• Getting There. The island itself is accessible by ferry from Mackinaw City or St. Ignace, on either side of Machinac Bridge. The two companies are Shelpler’s and Starline, both of which are great and offer regular trips to and from the island. Price is for roundtrip. You can bring luggage and bicycles. If you do go for the day, there are lockers at the port for small bags. The water is generally pretty calm, and it’s not too long a boat ride for those that get sea sick (~25 minutes). I always take a half of a Dramamine anyway just in case. Purchase your ticket(s) ahead of time to skip the line and arrive early so you don’t miss your boat.
  • Accommodations. The main places to stay are on the island, in Mackinaw City, or in St. Ignace. I found that it was easier, less crowded, and cheaper to stay in St Ignace. There’s also much less there, so great if you don’t really need anything and/or plan to camp or glamp. Mackinaw City will be cheaper than Mackinac Island and offer some amenities. On the island, the Grande Hotel is magnificent, though expensive, or you can seek out a rental.

4. Grand Rapids

Windmill Island Gardens

Highlights: Museums, lake
Suggest Staying: 1-3 days
Stay Around: Holland or Downtown
Internet: Strong
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A hub for many large businesses, in particular insurance companies, Grand Rapids is a nice, clean city with some city parks along the river. There are some museums and other attractions, but I personally didn’t think the city was all that interesting to spend much time in. That said, I unfortunately caught COVID just before arriving, so I spent the entire couple days in bed recovering, not to mention it rained most of the time. However, there are many nearby little towns that are fun to explore, such as Holland which is where I would probably stay if I were to go back as my home base and to explore the town. I’ll note some of the places I was planning on checking out despite not actually getting to them.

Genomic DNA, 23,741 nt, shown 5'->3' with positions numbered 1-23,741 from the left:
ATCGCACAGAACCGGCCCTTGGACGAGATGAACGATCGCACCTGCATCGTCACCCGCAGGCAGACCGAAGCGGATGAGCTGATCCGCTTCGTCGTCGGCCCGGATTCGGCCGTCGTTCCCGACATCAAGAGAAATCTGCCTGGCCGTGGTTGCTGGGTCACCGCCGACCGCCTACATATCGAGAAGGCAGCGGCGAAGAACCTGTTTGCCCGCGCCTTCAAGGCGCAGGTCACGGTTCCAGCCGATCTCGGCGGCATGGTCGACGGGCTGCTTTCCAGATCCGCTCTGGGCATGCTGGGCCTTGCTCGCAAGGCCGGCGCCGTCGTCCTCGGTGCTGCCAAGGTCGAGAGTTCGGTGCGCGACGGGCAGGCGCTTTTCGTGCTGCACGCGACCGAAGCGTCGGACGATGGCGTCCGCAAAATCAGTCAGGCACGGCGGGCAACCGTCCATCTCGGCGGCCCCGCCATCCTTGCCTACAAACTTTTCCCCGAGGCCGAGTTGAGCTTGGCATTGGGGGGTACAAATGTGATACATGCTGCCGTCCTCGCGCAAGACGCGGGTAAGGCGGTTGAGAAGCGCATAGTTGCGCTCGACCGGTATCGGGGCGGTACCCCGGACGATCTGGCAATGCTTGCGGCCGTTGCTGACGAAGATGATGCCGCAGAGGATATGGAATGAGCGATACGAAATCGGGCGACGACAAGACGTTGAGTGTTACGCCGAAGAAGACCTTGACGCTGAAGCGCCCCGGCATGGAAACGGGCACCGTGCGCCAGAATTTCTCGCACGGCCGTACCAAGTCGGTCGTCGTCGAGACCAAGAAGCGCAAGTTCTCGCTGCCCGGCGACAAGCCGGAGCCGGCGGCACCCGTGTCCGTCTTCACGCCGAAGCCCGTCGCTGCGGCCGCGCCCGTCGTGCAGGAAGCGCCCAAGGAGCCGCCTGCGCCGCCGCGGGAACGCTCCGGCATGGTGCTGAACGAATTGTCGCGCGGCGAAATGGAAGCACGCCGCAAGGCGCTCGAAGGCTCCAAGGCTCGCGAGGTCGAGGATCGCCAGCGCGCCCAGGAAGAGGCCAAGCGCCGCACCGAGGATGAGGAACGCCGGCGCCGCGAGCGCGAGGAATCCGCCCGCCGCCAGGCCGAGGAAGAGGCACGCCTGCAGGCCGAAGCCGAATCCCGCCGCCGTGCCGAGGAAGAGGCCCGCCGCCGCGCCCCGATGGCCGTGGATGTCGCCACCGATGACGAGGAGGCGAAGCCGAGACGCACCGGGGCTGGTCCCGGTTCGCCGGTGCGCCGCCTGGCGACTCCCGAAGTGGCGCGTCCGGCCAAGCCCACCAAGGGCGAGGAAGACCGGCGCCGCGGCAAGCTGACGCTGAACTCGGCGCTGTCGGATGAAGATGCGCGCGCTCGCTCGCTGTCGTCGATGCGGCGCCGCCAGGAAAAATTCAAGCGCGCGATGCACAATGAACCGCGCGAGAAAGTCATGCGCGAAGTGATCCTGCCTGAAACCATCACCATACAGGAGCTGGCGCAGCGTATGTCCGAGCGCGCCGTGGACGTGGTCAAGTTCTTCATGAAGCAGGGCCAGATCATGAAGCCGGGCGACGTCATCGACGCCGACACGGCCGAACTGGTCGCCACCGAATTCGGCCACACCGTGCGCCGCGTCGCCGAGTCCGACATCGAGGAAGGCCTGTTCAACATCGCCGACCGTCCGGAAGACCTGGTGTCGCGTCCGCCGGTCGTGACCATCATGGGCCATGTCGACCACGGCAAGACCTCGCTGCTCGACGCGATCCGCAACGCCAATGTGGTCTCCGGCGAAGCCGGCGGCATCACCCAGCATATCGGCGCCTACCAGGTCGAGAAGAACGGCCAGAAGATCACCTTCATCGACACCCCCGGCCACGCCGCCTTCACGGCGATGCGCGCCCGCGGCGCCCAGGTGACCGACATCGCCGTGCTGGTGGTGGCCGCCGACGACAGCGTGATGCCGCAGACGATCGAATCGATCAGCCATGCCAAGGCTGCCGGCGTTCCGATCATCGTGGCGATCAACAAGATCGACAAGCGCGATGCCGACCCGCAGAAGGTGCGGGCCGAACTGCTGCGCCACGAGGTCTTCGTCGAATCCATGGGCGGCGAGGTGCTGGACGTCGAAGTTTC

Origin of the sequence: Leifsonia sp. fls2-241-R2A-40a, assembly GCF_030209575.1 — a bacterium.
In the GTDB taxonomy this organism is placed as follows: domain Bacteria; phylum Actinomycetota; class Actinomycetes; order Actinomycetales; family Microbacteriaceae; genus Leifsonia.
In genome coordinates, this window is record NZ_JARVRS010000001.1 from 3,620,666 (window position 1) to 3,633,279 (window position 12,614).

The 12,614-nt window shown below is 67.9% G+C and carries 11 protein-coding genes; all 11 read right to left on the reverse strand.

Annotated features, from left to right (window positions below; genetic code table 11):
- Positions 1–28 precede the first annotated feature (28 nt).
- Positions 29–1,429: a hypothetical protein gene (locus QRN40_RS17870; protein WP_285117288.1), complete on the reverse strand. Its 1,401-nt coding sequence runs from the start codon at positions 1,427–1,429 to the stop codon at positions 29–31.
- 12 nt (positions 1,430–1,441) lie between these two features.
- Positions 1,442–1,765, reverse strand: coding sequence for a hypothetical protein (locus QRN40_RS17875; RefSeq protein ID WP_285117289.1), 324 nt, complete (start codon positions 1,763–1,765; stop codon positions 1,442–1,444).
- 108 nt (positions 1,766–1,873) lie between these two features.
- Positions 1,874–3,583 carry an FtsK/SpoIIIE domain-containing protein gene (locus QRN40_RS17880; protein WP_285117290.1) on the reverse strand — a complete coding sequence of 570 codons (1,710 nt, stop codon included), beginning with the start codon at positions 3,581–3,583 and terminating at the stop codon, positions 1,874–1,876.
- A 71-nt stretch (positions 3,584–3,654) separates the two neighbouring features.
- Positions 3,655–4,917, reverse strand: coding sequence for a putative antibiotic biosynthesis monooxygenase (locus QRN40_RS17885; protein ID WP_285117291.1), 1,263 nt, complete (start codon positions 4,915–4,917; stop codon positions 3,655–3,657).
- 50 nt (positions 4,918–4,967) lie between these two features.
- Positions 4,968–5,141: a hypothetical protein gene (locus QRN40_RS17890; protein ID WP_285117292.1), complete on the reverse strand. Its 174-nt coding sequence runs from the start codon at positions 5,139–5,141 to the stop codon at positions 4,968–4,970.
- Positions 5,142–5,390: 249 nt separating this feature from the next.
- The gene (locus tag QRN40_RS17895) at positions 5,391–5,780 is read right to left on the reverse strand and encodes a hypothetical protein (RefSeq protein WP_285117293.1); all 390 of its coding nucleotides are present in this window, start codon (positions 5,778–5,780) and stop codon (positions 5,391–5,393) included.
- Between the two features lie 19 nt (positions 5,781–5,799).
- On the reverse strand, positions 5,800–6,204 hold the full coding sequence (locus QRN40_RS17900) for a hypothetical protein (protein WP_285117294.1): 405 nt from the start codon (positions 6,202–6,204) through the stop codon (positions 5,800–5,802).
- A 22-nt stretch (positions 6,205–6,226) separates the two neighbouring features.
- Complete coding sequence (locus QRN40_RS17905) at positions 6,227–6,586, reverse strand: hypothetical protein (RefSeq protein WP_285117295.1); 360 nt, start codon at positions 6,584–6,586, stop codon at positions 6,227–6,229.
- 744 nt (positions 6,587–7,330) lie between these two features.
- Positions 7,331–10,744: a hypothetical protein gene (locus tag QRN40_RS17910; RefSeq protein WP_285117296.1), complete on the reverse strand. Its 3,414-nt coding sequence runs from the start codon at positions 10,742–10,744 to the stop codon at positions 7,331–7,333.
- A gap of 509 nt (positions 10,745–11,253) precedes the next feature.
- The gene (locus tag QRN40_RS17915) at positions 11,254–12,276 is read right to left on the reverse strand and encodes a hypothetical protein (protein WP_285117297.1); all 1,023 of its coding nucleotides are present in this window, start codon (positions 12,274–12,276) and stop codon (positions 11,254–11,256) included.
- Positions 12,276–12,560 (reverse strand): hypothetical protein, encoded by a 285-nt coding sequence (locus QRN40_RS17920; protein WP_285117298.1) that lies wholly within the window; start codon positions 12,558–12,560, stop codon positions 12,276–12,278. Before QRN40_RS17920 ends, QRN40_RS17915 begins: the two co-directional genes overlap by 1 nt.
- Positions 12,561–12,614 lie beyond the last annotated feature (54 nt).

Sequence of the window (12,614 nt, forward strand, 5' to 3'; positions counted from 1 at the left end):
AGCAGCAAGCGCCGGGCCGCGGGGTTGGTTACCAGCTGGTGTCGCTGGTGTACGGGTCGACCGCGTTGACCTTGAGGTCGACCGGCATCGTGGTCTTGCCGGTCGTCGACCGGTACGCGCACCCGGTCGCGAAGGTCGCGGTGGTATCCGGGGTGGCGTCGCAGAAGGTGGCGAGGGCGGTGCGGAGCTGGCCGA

See & Do

  • Frederik Meijer Gardens and Sculpture Park. Conservatory.
  • Meyer May House. Frank Lloyd Wright. Cost: Free.
  • Blandford Nature Center. 143 acres of wildlife and sustainable agriculture.
  • Heritage Hill Historic District. Neighborhood.
  • Downtown Market. Market.


  • Holland. Very cool dutch settlement only about 36 minutes away. Windmill Island Gardens looked awesome.
  • Lansing. Capitol city of Michigan, nothing really to write home about.
  • Grand Haven. Coastal town.
  • Cherry Point Farm and Market. Labyrinth in a lavender field.
  • South Haven. Beaches, sunset, watersports.

5. Detroit

Grande Ballroom

Highlights: Museums, music, cars
Suggest Staying: 1-2 days
Stay Around: Royal Oak
Internet: Strong
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Rock & Roll, Motown, General Motors, Detroit has a long history of creativity and action. However, in recent years that has all dissipated and become more recently known as crime central, which is unfortunate. I figured a visit to Detroit would either be awesome, filled with hidden gems and remnants from the past, or terrible. Portions of central downtown and a couple of hip neighborhoods in Detroit were decent, but I mostly found it to be very run down and felt a bit uneasy in many areas. Many of the old rock & roll venues and other things I was hoping to explore were either shut down or in shambles. That said, Royal Oak was lovely, and we had a fun afternoon in Dearborn. Nearby Ann Arbor, home to the University of Michigan, is also very nice, definitely worth visiting.

See & Do

  • New Center. Nice area downtown with many attractions and buildings.
  • Midtown. Artsy.
  • Corktown. Old neighborhood.
  • Gross Pointe. Popular upscale neighborhood.
  • Grande Ballroom. Abandoned legendary rock venue. Cool mural on the outside.
  • Hamtramck. Cool little neighborhood with Polish and Yemen roots. Great for authentic cuisine. Hamtramck Disneyland is an interesting little installation.
  • Heidelberg Project. Artistic wonder.
  • Michigan Central Station. Historical landmark.
  • Motown Museum. Historical music museum. Temporarily closed at time of writing.